South Dakota: Badlands
Aside from being a diverse display of geologic deposits, the Badlands are also one of the most prolific fossil beds on earth. A 40-mile scenic byway through Badlands National Park brings visitors up close to the colorful strata of the rock formations.
Tennessee: Fall Creek Falls
One of the tallest single-drop waterfalls east of the Mississippi River, Fall Creek Falls is 256 feet high. A short walk from the parking lot leads to an overlook of the falls, and a steep trail leads to the base of the falls.
Texas: Big Bend National Park
Big Bend National Park abuts the Rio Grande River along the Mexican border. It contains the Chisos mountains and miles of limestone canyons carved into the desert by the river.
Utah: Bryce Canyon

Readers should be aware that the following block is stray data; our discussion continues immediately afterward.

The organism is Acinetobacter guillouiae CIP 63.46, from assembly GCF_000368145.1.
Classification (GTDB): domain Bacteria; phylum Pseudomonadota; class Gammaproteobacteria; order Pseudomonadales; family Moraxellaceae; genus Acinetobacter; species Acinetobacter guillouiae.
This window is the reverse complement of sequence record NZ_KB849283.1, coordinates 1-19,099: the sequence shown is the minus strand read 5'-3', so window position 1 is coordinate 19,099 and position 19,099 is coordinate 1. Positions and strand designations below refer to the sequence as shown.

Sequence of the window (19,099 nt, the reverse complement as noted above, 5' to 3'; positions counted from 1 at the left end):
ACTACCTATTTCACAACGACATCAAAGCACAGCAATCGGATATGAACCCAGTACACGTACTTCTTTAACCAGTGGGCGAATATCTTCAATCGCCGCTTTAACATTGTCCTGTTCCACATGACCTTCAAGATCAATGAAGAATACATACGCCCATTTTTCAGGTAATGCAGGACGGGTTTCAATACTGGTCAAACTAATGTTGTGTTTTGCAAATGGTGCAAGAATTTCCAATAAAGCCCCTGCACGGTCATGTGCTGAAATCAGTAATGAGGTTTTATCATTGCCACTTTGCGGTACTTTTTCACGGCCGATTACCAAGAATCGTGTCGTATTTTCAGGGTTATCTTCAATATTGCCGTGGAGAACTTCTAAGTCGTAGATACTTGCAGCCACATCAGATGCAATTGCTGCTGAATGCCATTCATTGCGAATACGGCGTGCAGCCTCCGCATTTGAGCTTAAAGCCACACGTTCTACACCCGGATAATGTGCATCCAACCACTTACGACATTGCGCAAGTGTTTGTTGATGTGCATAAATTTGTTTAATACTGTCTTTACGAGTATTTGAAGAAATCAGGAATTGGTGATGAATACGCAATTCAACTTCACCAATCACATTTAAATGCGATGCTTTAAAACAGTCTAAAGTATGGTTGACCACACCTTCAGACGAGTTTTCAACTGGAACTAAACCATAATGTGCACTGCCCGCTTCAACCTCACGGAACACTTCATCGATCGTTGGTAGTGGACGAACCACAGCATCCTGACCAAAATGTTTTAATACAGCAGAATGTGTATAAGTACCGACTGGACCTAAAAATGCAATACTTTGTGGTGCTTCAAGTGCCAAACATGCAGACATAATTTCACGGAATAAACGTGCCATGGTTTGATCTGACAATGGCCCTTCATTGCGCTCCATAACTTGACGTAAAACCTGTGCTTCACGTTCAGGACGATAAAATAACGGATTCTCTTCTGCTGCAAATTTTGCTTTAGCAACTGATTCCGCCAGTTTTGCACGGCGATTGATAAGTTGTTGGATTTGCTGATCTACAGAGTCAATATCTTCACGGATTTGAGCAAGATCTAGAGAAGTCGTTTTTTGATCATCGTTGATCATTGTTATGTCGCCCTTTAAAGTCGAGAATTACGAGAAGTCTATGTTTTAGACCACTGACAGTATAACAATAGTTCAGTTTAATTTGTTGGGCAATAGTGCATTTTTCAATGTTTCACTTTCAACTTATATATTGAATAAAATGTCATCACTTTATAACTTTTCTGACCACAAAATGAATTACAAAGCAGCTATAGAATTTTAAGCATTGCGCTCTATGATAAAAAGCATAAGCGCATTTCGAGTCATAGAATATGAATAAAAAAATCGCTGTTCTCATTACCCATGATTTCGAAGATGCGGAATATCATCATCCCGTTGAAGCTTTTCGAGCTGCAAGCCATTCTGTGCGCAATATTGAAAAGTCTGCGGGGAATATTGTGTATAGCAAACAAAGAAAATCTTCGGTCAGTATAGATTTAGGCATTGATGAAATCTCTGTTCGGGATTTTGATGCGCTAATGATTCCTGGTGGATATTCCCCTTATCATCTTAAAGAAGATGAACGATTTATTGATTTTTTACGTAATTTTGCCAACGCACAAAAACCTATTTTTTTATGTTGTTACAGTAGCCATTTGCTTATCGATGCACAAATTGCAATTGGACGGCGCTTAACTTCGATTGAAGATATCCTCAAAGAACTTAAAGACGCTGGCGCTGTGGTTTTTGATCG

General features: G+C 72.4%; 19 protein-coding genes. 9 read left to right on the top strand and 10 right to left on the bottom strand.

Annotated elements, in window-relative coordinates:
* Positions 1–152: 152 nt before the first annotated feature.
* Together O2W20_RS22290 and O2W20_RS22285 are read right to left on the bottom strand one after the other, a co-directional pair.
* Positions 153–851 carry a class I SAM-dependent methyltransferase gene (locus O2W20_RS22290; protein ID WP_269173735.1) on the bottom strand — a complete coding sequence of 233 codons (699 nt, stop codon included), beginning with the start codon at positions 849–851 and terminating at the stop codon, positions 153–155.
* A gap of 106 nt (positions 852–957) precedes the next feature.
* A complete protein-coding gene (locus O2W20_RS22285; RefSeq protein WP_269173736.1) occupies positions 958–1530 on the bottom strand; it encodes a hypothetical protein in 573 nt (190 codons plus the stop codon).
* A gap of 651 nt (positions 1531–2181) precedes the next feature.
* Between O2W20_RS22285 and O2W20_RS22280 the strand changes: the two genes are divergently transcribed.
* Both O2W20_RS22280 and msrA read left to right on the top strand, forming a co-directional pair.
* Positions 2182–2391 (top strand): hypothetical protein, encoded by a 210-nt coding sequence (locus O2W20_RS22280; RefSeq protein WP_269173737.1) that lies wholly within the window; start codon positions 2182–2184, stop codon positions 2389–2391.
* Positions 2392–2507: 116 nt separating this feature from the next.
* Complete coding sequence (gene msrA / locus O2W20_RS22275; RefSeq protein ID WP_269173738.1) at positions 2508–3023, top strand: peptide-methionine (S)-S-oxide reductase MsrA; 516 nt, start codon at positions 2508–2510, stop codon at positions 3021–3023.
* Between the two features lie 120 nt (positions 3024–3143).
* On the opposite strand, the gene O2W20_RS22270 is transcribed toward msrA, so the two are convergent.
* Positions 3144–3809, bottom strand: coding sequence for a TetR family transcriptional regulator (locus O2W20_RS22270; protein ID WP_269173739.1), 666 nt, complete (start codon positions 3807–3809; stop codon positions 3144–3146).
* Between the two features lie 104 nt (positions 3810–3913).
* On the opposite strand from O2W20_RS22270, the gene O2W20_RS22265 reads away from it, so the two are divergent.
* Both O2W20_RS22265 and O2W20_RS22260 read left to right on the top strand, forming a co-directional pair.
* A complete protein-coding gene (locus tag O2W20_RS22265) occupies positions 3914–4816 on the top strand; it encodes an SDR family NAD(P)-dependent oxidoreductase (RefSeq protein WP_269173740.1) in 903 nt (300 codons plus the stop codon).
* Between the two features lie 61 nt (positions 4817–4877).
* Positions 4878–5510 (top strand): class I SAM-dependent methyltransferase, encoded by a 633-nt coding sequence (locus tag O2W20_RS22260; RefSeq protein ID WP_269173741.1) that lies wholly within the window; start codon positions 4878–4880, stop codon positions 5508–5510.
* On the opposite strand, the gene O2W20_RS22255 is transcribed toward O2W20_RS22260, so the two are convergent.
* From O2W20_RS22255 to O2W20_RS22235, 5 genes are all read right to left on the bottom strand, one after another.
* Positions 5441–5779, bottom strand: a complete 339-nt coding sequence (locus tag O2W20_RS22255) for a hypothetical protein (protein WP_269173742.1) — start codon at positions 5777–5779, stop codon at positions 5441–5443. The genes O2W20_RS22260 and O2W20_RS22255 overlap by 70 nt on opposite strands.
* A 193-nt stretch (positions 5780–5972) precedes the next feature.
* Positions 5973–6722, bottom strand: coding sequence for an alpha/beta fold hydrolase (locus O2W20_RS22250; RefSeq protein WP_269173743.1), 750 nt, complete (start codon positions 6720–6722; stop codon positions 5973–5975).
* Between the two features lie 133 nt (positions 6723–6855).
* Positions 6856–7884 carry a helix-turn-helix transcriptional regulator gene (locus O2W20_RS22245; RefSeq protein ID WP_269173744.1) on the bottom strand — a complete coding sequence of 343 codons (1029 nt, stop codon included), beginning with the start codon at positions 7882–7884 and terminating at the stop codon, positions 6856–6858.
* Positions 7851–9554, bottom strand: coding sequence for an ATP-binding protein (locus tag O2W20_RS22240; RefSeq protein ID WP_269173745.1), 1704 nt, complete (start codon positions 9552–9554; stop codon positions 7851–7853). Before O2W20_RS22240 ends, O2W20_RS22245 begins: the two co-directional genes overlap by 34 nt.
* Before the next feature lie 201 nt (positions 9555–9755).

Eroded by wind and water over millions of years, the thousand-foot limestone and sandstone columns at Bryce Canyon are striped with orange, pink, red, and white layers. Rather than being an actual canyon, the odd-shaped spires are a geologic formation called a hoodoo.
Vermont: Huntington Gorge
A dangerous chasm that has claimed dozens of lives, the Huntington Gorge is a series of cascades and waterfalls in a narrow rock slot in Richmond. While swimming in the gorge is not recommended, areas further downriver offer safe trails to the water’s edge and countless swimming holes.